Author(s): Follath F
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Abstract Diuretics are required in the majority of patients with symptomatic congestive heart failure (CHF). The reduction of pulmonary venous congestion results in rapid improvement of dyspnoea and increased exercise tolerance. In contrast to arterial hypertension, there are only a few studies comparing diuretics with other drugs in CHF. In particular, no reliable data exist on the effect of diuretics on mortality and major cardiac events in CHF. Diuretic agents differ in their mode of action, pharmacodynamics and pharmacokinetic properties. Loop diuretics are used in acute CHF and in severe chronic CHF, while thiazides, having a longer duration of action, are suitable for long-term therapy of mild CHF in ambulatory patients. Potassium-sparing diuretics are usually prescribed in combination with other preparations to prevent electrolyte disturbances. No randomized prospective large-scale trials have been carried out to compare the efficacy and tolerability of the various types of diuretics. With adequately chosen dosage, the effects of the different loop diuretics appear to be similar in CHF. However, observational data in ambulatory patient populations indicate that loop diuretics with high bioavailability and longer half-life may offer advantages in terms of clinical stability and resource utilization for cardiac decompensation. In patients with severe pulmonary congestion and oedema, combined use of loop diuretics and thiazides may improve the therapeutic response. Spironolactone can also be prescribed to increase diuresis in patients who are resistant to a combination of loop diuretics and ACE inhibitors.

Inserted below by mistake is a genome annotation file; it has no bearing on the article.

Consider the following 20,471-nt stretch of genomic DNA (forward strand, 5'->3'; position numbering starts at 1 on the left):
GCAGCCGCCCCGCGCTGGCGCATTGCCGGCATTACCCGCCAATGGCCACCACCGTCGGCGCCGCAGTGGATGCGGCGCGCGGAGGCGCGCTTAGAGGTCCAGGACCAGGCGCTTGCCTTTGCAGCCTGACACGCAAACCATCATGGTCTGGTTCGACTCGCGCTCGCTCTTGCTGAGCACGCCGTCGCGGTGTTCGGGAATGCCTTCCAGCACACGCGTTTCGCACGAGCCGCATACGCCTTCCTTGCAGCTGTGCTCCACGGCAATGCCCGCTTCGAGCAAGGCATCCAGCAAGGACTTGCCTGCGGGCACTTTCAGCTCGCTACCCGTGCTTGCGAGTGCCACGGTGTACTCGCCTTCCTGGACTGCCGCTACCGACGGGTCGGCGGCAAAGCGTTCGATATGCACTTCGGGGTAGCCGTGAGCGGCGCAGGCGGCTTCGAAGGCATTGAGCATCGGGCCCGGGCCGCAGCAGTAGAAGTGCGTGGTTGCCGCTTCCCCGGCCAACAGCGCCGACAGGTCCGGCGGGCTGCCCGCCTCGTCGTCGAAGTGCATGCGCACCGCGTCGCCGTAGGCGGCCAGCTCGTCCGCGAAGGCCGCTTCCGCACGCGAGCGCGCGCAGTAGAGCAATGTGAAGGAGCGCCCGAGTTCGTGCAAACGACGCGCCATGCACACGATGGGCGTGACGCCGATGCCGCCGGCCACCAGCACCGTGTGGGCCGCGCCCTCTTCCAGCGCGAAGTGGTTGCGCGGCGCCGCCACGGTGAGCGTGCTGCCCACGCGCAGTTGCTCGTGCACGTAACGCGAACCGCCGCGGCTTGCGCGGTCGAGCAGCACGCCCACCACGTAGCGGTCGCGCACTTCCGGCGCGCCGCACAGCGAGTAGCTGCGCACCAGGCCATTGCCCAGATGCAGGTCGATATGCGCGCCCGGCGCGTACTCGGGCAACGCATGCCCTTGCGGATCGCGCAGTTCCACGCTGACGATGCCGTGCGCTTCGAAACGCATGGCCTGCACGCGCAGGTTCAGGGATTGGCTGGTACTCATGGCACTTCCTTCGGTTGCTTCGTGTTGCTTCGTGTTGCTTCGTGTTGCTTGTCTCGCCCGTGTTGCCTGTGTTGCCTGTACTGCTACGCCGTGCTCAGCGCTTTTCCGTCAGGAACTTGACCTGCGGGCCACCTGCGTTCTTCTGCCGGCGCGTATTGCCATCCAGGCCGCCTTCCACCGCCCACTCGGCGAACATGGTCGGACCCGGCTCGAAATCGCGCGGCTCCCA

This article was published in Eur Heart J
and referenced in Enzyme Engineering